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Heat Proves Too Much For Some Minneapolis Schools

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MINNEAPOLIS (WCCO) — Our week-long heat wave has been especially hard on kids who had to go back to class on Monday.

They’ve sweated it out and tried to learn in non-air conditioned buildings. But school leaders in Minneapolis say three days is enough.

They’ve now canceled classes in 27 schools because of the heat. And the last-minute cancellation left some parents scrambling to find child care. The cancellations reach out into the suburbs, too, as Hidden Oaks and Twin Oaks middle schools won’t have school on Friday.

Minneapolis Public Schools said they sent out email notifications and calls to all parents they had contact information for — messages were left in four languages.

Some parents hadn’t even heard the news of cancellations Thursday morning. A sign alerting parents of the closure was posted on the door as the last reminder at Hiawatha Community School.

One family brought their child to what should’ve been his second day of kindergarten. For them, it was an inconvenience but they were more concerned about how their child’s school could get air conditioning.

“I think they should have AC in the summer, if they have heat in the winter,” said Maria Swim, a parent. “It’s the same risk.”

Retrofitting the buildings with air conditioning would cost between $250 million and $350 million, according to officials with Minneapolis Public Schools.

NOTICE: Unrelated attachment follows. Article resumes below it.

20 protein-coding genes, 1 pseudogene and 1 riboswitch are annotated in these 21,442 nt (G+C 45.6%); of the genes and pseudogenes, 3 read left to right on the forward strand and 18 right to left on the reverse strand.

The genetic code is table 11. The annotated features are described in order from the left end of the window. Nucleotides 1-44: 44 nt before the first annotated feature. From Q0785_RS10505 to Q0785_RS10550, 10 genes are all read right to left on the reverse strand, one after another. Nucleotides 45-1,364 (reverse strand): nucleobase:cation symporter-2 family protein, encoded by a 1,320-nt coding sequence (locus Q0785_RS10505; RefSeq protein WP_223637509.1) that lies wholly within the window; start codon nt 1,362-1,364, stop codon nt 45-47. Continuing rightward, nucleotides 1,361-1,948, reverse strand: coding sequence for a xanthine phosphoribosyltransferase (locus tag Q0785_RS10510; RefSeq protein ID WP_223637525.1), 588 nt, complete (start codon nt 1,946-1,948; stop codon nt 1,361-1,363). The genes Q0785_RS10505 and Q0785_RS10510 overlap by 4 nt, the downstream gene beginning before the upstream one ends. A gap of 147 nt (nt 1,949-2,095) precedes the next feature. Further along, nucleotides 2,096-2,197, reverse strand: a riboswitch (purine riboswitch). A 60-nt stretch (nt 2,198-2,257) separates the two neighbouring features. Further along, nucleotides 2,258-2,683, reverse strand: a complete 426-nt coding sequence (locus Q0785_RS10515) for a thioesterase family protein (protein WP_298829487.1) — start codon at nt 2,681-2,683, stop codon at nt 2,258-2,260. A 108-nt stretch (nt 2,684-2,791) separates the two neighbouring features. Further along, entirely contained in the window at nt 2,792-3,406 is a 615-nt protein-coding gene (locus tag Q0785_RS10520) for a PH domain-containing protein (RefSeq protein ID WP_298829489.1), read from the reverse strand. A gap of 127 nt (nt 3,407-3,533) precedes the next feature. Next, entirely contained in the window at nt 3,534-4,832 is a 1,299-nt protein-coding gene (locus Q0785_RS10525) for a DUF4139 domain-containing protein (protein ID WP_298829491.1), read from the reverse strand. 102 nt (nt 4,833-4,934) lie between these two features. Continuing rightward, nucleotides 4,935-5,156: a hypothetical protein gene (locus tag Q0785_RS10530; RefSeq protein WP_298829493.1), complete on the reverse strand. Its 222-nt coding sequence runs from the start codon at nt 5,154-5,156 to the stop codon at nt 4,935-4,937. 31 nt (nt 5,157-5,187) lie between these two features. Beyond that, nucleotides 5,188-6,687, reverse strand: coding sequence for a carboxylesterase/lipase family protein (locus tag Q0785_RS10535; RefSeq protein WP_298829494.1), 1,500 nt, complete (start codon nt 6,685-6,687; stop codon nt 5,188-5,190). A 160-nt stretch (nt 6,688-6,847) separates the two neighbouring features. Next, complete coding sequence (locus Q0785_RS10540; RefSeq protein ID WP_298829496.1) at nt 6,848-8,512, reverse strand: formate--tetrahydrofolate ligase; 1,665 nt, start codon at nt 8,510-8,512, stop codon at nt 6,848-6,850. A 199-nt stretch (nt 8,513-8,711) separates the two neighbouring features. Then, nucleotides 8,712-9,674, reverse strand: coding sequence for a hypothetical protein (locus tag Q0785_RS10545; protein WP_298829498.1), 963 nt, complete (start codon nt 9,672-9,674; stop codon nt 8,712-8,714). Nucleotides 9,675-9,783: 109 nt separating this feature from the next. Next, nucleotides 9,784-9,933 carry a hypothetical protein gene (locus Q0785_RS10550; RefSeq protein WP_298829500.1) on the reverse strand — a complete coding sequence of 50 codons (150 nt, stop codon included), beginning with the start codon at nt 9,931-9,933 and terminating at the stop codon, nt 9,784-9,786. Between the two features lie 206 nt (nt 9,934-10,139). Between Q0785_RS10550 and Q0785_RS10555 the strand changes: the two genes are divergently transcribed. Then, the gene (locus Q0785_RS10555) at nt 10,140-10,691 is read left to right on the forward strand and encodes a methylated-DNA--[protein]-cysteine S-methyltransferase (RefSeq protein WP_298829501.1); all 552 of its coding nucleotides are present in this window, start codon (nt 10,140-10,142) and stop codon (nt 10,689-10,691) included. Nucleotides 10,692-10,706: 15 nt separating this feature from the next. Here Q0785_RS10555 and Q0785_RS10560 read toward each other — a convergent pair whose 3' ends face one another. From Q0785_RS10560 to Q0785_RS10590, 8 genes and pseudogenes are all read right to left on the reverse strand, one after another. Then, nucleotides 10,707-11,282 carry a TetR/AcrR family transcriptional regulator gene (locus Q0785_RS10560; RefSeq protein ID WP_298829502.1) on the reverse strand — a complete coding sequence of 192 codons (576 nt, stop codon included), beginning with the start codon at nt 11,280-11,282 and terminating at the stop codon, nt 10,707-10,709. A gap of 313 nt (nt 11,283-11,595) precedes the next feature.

On the first day of school, the kids seemed in high spirits as they sweated out the beginning of a new school year. The district said they were hopeful efforts, like extra fans, water and ice, would be enough to keep kids safe.

But after reported heat-related illnesses in some children and protests in the community, the district says they had a change of heart.

“We know that it’s a challenge for those families. But right now with our situation, we feel like it’s the best thing to do,” he said. “The safest thing to do is stop school for two days. We feel like we need our teachers and students to have a couple days break.”

School officials say they never remember school being canceled due to heat before.

They don’t have a specific plan in place to deal with heat issues in the future but said they’ll continue to evaluate on a case-by-case basis, like they do for winter cancellations.

They’re hoping temperatures will be back to normal by Tuesday when school starts back up for everyone.

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